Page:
Having frequented the Art Institute dozens of times during my youth, I felt I had a truly unfair advantage over all of my classmates. I was reasonably conversant with many of the works of several renowned masters, quite a few of the lesser-known portrait artists, loads of fascinating pictures of black and white film photography, various historical period statues, numerous sculptured pieces and many of the non-human still-life creations. Although I wracked my brain for years to identify the exact painting I chose to observe, suffice it to say, that I chose to stand in front of a picture of a bowl of inanimate fruit because I believed choosing any art work representing human figures would be akin to cheating and, therefore, would provide me with no intellective challenge at all.
Roughly two and a half hours later into my commitment to a premeditated four hour observational stint, I began to more intentionally, as well as, to more discontinuously transition into the approximative, “as-if” experience from my previous experiment at the zoo. I had little, if any, expectation since I was observing, ad nauseam, a bowl of inanimate fruit. However, to my genuine delight, if was, “as-if” I became the fruit! And also the bowl! And also the fruit in relation to the bowl! And also each individual piece of fruit in relation to every other piece of fruit! And also the canvass! And also the frame! All looking at me, looking at the aforementioned, over and over again. Wow!
The two requisite observational descriptive class reports, along with a lengthy elucidation of my idiosyncratic field trip experiments, prompted my professor to look at me with provisional concern which gave way to a wry, knowing smile. He was extremely pleased that I had gone “above and beyond” minimal compliance with the assignments and that I seemed to have learned a thing or two about the value of committed field research. Yes, I got the only A+ from him, ever!
More importantly, throughout the course of my professional career, both as a clinical psychologist and also as a personal mentor, I have, increasingly, found myself, in the sincere and committed service of each one of my valued clients, approximating an, “as-if” experience by imagining that I am them, in the moment-by-moment of the experience of their moment-by-moment experience in their experiential reality of each now, “as-if” I am them, whether this may occur for a fleeting moment or for a very long interval of time! No matter how odd or atypical such an assertion may appear, I assure you, most assiduously, that it is the honest truth!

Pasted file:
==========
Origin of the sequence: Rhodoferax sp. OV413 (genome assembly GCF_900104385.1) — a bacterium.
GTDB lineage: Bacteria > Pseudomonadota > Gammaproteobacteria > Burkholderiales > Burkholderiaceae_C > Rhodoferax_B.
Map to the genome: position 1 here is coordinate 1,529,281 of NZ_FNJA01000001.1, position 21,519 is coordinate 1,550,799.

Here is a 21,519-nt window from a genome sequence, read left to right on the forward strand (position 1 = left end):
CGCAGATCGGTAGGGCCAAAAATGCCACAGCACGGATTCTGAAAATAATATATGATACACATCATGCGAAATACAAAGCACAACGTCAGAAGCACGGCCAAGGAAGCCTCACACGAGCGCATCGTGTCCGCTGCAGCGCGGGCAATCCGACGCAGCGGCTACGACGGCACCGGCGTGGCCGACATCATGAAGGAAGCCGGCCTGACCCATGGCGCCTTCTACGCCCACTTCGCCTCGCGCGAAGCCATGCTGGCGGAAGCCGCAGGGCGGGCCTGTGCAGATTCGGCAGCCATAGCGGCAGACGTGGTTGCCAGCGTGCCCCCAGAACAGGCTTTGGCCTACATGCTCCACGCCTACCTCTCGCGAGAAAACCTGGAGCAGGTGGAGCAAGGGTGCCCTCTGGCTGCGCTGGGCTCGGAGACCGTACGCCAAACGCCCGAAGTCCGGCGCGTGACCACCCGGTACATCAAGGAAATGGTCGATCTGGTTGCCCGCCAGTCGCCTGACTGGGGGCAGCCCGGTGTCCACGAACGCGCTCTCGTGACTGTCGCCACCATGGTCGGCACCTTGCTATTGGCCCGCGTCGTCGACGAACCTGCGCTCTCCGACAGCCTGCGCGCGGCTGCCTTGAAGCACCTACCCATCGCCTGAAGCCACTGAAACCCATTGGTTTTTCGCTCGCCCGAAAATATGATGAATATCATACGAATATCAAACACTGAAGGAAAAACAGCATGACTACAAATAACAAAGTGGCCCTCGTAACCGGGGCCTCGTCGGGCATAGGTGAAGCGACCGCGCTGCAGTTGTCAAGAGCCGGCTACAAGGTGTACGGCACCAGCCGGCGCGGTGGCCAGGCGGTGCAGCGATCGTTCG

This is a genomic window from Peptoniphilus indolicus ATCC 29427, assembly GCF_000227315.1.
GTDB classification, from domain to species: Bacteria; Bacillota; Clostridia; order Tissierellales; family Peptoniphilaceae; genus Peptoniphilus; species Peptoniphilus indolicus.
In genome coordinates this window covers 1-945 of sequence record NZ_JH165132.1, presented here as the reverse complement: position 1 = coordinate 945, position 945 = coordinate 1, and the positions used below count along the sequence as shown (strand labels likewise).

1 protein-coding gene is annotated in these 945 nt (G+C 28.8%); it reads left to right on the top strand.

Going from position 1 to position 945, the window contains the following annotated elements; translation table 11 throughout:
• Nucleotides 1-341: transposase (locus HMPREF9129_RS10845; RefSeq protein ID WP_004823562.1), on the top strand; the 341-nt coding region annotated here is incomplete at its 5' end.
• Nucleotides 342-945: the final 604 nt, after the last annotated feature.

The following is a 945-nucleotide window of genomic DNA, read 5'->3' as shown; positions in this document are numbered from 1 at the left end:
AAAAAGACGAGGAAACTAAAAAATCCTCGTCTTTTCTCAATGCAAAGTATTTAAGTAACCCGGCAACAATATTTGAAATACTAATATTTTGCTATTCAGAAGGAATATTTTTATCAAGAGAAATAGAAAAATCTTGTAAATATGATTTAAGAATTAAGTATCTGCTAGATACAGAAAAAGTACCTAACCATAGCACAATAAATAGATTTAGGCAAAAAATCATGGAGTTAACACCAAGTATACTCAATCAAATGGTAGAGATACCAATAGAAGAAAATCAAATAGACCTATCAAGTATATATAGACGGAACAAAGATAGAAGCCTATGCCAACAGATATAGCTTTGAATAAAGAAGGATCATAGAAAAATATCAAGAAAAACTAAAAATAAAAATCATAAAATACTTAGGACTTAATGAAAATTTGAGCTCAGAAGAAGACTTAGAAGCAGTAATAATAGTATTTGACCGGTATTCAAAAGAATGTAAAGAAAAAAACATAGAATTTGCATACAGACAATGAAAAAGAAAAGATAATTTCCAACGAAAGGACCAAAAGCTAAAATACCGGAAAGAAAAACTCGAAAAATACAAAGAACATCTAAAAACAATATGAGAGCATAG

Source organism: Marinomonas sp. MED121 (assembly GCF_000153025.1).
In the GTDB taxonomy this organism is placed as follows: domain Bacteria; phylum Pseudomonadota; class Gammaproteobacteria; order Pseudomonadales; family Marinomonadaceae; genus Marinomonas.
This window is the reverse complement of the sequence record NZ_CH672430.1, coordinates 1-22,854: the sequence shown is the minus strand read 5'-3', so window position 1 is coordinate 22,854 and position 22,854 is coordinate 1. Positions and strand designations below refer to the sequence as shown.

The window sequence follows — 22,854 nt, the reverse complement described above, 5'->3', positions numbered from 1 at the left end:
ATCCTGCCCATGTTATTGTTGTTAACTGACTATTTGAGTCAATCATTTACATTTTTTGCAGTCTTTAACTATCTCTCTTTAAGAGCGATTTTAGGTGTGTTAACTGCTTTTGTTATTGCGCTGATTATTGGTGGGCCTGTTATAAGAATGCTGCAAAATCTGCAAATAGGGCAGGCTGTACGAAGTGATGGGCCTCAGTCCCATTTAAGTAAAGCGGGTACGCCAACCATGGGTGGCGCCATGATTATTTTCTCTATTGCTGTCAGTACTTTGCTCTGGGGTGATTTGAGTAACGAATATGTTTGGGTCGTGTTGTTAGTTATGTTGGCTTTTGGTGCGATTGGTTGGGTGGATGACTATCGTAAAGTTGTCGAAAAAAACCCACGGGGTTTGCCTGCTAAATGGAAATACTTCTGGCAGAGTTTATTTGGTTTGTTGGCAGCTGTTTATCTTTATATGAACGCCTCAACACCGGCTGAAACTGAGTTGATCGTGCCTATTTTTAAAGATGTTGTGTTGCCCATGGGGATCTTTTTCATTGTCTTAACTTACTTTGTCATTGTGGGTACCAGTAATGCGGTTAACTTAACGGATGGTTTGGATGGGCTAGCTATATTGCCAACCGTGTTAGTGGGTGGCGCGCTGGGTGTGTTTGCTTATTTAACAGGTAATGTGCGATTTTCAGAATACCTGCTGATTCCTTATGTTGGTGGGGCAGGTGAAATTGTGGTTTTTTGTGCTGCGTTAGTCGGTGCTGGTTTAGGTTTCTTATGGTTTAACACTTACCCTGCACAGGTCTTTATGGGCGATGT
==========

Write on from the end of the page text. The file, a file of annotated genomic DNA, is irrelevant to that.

By my experiencing an approximative, “as-if” experience of the experience of the other, the other’s experience is no longer separate and discrete, i.e., alien, from my own experience. I am, thereby, significantly enabled to be maximally receptive to those in my charge in a profoundly empathic and deeply respectful way. The character and nature of a healthy and relevant projective identification, without unhealthily or inappropriately projecting me onto the other, permits me to approximate an “as-if” experience, not only with regard to who the other experientially is, but also how the other experientially experiences themselves as experiencing their being within their unique life-space . In this way, I can open myself up to an “as-if” knowing, both pre-verbally and pre-logically, in a way that I would never be able to know, otherwise.
It has oft been said that “when the student is ready, the master appears.” Funny what one can learn from an annoying, challenging and frustrating college professor whether it be at a famed art museum or even at the zoo!
Author Note: Dr. Larry B. Gelman is a Clinical Psychologist and a Personal Mentor